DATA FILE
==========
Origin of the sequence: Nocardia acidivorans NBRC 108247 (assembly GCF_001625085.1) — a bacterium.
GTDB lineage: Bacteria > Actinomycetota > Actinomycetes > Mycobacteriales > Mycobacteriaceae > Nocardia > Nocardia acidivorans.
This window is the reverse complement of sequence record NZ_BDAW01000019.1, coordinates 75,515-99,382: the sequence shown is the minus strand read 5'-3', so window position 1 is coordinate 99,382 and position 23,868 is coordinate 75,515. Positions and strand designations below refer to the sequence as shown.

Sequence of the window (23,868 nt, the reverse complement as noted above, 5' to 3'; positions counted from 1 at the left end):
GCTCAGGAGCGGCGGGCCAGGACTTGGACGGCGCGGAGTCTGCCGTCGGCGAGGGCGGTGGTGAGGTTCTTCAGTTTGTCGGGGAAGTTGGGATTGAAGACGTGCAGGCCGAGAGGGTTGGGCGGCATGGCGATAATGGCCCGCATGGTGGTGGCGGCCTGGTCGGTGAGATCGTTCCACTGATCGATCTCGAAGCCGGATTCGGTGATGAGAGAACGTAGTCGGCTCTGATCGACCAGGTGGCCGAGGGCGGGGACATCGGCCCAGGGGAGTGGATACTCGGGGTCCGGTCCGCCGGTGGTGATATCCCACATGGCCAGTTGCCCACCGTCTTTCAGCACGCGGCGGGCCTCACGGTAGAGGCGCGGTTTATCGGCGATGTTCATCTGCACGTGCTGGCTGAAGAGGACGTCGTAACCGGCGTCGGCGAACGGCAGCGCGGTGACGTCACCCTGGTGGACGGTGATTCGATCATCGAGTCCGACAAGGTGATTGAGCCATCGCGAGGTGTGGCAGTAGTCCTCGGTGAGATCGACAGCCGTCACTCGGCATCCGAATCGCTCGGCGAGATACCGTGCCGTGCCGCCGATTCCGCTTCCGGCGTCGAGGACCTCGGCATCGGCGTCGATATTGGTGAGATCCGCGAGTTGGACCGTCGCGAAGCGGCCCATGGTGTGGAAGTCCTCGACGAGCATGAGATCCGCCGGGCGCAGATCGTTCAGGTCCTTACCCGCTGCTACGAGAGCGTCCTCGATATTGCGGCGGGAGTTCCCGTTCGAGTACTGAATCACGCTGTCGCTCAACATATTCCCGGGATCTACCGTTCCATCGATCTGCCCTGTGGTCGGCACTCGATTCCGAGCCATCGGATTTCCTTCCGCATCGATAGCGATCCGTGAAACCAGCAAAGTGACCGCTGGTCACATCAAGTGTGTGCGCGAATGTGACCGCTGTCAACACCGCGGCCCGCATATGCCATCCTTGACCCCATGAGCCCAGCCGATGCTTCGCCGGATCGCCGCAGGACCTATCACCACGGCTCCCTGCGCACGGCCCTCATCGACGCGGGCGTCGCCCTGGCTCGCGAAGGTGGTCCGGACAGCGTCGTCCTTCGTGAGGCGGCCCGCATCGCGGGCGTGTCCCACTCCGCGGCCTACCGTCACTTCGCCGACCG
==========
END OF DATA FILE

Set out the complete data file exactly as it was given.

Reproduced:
Origin of the sequence: Nocardia acidivorans NBRC 108247 (assembly GCF_001625085.1) — a bacterium.
GTDB lineage: Bacteria > Actinomycetota > Actinomycetes > Mycobacteriales > Mycobacteriaceae > Nocardia > Nocardia acidivorans.
This window is the reverse complement of sequence record NZ_BDAW01000019.1, coordinates 75,515-99,382: the sequence shown is the minus strand read 5'-3', so window position 1 is coordinate 99,382 and position 23,868 is coordinate 75,515. Positions and strand designations below refer to the sequence as shown.

Sequence of the window (23,868 nt, the reverse complement as noted above, 5' to 3'; positions counted from 1 at the left end):
GCTCAGGAGCGGCGGGCCAGGACTTGGACGGCGCGGAGTCTGCCGTCGGCGAGGGCGGTGGTGAGGTTCTTCAGTTTGTCGGGGAAGTTGGGATTGAAGACGTGCAGGCCGAGAGGGTTGGGCGGCATGGCGATAATGGCCCGCATGGTGGTGGCGGCCTGGTCGGTGAGATCGTTCCACTGATCGATCTCGAAGCCGGATTCGGTGATGAGAGAACGTAGTCGGCTCTGATCGACCAGGTGGCCGAGGGCGGGGACATCGGCCCAGGGGAGTGGATACTCGGGGTCCGGTCCGCCGGTGGTGATATCCCACATGGCCAGTTGCCCACCGTCTTTCAGCACGCGGCGGGCCTCACGGTAGAGGCGCGGTTTATCGGCGATGTTCATCTGCACGTGCTGGCTGAAGAGGACGTCGTAACCGGCGTCGGCGAACGGCAGCGCGGTGACGTCACCCTGGTGGACGGTGATTCGATCATCGAGTCCGACAAGGTGATTGAGCCATCGCGAGGTGTGGCAGTAGTCCTCGGTGAGATCGACAGCCGTCACTCGGCATCCGAATCGCTCGGCGAGATACCGTGCCGTGCCGCCGATTCCGCTTCCGGCGTCGAGGACCTCGGCATCGGCGTCGATATTGGTGAGATCCGCGAGTTGGACCGTCGCGAAGCGGCCCATGGTGTGGAAGTCCTCGACGAGCATGAGATCCGCCGGGCGCAGATCGTTCAGGTCCTTACCCGCTGCTACGAGAGCGTCCTCGATATTGCGGCGGGAGTTCCCGTTCGAGTACTGAATCACGCTGTCGCTCAACATATTCCCGGGATCTACCGTTCCATCGATCTGCCCTGTGGTCGGCACTCGATTCCGAGCCATCGGATTTCCTTCCGCATCGATAGCGATCCGTGAAACCAGCAAAGTGACCGCTGGTCACATCAAGTGTGTGCGCGAATGTGACCGCTGTCAACACCGCGGCCCGCATATGCCATCCTTGACCCCATGAGCCCAGCCGATGCTTCGCCGGATCGCCGCAGGACCTATCACCACGGCTCCCTGCGCACGGCCCTCATCGACGCGGGCGTCGCCCTGGCTCGCGAAGGTGGTCCGGACAGCGTCGTCCTTCGTGAGGCGGCCCGCATCGCGGGCGTGTCCCACTCCGCGGCCTACCGTCACTTCGCCGACCG